Today’s businesses operate in an environment of unprecedented risk, uncertainty, and complexity. Many struggle to achieve the results they desire. Organisations increasingly rely on a combination of ‘rule-based and’mindful based’ methods of working to address this.
Organisations can develop rule-based practices to improve control and reliability of their operations. A rule-based system can be used to ensure consistency and reduce the chance of human error.
A’mindful’ approach allows humans to have more control over their priorities and to use their perceptions, cognition, and flexible thinking.
People can use their knowledge, imagination, and expertise to solve problems. This flexibility allows for innovation and pragmatism depending on the situation.
How can we activate a mindful approach when there is a performance-threatening incident? Cranfield’s research team examined five major UK companies in different sectors, including financial services, power generation, and high-tech R&D (for our ‘Roads to Resilience’ report).
We used key projects from each organization as case studies to examine how each company responded in the face of major incidents.
Three different responses were identified:
Figure 1: Mindfulness activation modes
The first approach we called the “Traditional” approach. This is when an organization uses a predominantly rule-based approach.
Our observations showed that this operation style was less able to adapt to unexpected problems and had a slower response time than other styles. Relying on pre-existing rules made it harder to find a solution that was tailored to your needs.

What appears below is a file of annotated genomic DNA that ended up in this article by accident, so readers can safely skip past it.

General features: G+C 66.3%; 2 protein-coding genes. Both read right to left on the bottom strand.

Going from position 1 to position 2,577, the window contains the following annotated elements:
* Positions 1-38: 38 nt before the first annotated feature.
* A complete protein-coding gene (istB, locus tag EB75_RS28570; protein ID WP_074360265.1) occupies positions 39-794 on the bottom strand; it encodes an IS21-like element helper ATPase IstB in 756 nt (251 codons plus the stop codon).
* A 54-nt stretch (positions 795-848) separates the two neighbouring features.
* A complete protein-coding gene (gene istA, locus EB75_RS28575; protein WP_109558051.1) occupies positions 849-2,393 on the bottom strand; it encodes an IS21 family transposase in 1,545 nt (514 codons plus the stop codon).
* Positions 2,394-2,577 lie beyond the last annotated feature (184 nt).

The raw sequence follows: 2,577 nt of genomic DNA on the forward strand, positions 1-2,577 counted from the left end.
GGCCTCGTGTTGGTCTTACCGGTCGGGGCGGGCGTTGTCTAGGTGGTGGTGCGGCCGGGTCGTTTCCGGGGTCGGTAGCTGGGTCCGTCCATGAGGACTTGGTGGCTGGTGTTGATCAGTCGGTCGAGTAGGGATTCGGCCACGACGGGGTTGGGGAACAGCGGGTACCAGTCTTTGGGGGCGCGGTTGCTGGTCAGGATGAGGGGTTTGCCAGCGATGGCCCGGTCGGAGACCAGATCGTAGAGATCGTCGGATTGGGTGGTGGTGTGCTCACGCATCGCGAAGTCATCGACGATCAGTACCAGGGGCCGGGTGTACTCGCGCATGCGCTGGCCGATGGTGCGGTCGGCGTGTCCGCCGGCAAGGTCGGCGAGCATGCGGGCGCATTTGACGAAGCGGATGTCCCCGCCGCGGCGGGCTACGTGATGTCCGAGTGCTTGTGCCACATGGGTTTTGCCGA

We saw shifts in operating styles when problems occurred in the second mode, Infusion. Expert judgement was encouraged and different working styles were recommended.
It might also mean deploying additional resources to deal with the situation. Teams of cross-functional experts, who are emotionally and structurally unaffected by the unfolding incident, could be brought in to help. This allowed others to continue contributing to normal operations.
Entrepreneurial is the last option for dealing with uncertainty. It involves creating and maintaining permanent mindful capabilities. This was evident in technology R&D projects, which deliberately used minimal rules and procedures while allowing decision-makers to have relative freedom in their work methods.
Uncertainty was accepted and seen as an opportunity to innovate. The critical incidents were seen as opportunities to learn and improve. There was no’switch’ from one mode to the next. These are difficult skills to acquire and cultivate.
What does this all mean for managers? Managers know that one size does not fit all. The approach of an organisation must be adapted to the level of uncertainty and complexity within the business. A rule-based approach is best suited for low-uncertainty and low-complexity environments.
As uncertainty increases, however, the benefits of a flexible and’mindful” approach increase. This requires careful nurturing. Parachuting in additional resources could send the message that the problem is’someone else’s problem.
Only if decision-makers are able to continue to supervise day-to-day operations can a sanction be made for a mindful response.
The pure mindfulness approach is the best for high-uncertainty work. However, it can be difficult to sustain as failures can lead to complacency.
Are your organisation’s rules sufficient to ensure a secure work environment? Are you able to benefit from the flexibility that mindfulness allows? You might consider challenging the limitations of what you “should” do and instead think about what you might be capable of doing.